We’ve taken a battering in recent days for an Associated Press article about Trump’s speech and fireworks show at Mount Rushmore Saturday that ran in our latest weekend edition.

We deserve it.

As a news organization, we pay a considerable amount to be members of the AP so that we can provide coverage of world, national and regional events that may have some import here locally. While that relationship isn’t going away anytime soon, we plan to do a better job of making sure we edit their content to ensure opinion is never presented as fact.

The truth is, we rely heavily on AP for coverage of events we simply don’t have the ways and means to cover otherwise. When you see that dateline, that means a reporter was there. One reader asked on Facebook why we didn’t just watch the speech on television and cover it ourselves. In this instance, we’d have done a better job than AP if we had, but the fact remains that you simply can’t get the same color and detail if you aren’t actually on the scene.

The AP was founded in 1846 and has long been entrusted as an unbiased source for award-winning news from around the globe. Its 53 Pulitzer Prizes, including 31 for photography, are a testimony to that legacy.

The story we ran in our weekend edition, however, could not by any stretch of the imagination be considered unbiased. The reporters used incendiary language to set a tone that painted the speech in a negative light. There’s no excuse for that kind of editorializing in a news piece, and a journalistic tone should convey what happened without providing an opinion.

Did the AP just have an off night? Were they, as our publisher pondered in an email to the editorial staff member responsible for running it, “in some alternate universe or something?” Or, as some of our Facebook followers have suggested, is the Associated Press actually biased? The fact remains that the AP writers, and the editors who released this story, didn’t play it straight up, and that in turn hurts the credibility of every news organization that picked it up.

The website AllSides (allsides.com) offers media bias ratings for nearly 600 media outlets by “using a patented media bias detection and display technology that drives what is arguably the world’s most effective and up-to-date media bias detection engine … powered by the best statistical research and methodologies,” according to its site.

AllSides uses multiple methods for calculating media bias ratings, including a blind bias survey, but it’s not the only method they use.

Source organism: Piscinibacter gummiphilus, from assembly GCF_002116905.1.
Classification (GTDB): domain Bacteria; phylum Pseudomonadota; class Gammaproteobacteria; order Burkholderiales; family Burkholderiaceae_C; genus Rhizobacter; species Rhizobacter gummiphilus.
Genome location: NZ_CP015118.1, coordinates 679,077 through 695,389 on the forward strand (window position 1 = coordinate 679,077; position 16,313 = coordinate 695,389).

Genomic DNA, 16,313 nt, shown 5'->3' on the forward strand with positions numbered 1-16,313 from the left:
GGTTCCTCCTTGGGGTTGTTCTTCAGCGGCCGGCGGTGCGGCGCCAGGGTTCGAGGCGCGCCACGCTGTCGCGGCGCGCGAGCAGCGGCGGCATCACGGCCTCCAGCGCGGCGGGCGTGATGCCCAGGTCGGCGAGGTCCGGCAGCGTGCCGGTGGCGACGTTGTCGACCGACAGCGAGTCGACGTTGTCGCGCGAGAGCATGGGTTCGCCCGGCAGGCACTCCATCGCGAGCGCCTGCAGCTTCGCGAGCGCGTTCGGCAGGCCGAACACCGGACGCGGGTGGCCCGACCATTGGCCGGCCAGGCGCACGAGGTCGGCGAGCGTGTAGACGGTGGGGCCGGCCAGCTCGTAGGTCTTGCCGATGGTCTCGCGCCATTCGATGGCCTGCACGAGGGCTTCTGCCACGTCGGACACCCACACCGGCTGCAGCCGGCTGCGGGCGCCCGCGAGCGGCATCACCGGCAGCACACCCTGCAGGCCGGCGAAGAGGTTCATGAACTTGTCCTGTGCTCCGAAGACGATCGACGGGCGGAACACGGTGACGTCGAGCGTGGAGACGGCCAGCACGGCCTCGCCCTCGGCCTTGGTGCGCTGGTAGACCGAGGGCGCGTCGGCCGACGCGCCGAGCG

“A source might openly share its bias, or it may be determined by third-party research, an independent review or an editorial review,” the site states.

Their media bias ratings are “left,” “lean left,” “center,” “lean right” and “right.”

“Note that ‘center’ does not always mean unbiased, neutral or reasonable, just as ‘far left’ and ‘far right’ do not always mean ‘extreme’ or ‘unreasonable,”’ AllSides states. “Think of our bias ratings as points of view, each providing pieces of the puzzle, to help you gain a more holistic view.”

AllSides gives the AP a media bias rating of “center” with a confidence level of “medium.” However, a February 2020 AllSides blind bias survey found that the AP has a “lean left” bias, which led the site to conduct an editorial review.

The AllSides team — which includes an equal number of people from the left, center and right of the political spectrum — generally agreed that AP is somewhat on the border of “lean left” and “center,” but determined they did not have enough evidence to shift its rating to “lean left.”

“AP News’ fact check section, however, has a ‘lean left’ bias,” the site states.

The full AP rating and review findings can be read at tinyurl.com/ybkchkrl. While you’re there, you might find it useful to click on the “media bias” tab at the top of the page to see how some of your favorite news sources are ranked.

The AllSides team findings were that while AP’s articles largely do not display bias, “sometimes AP uses emotive language in its headlines, and the outlet may sometimes provide interpretation in its news articles rather than straight factual reporting.”

That seemed to be our readers findings when it came to AP’s coverage of the Mount Rushmore event. And we agree.

We’ll be keeping a more critical eye on their articles moving forward. As always, this is intended to be the only page where opinion has a place in our newspaper.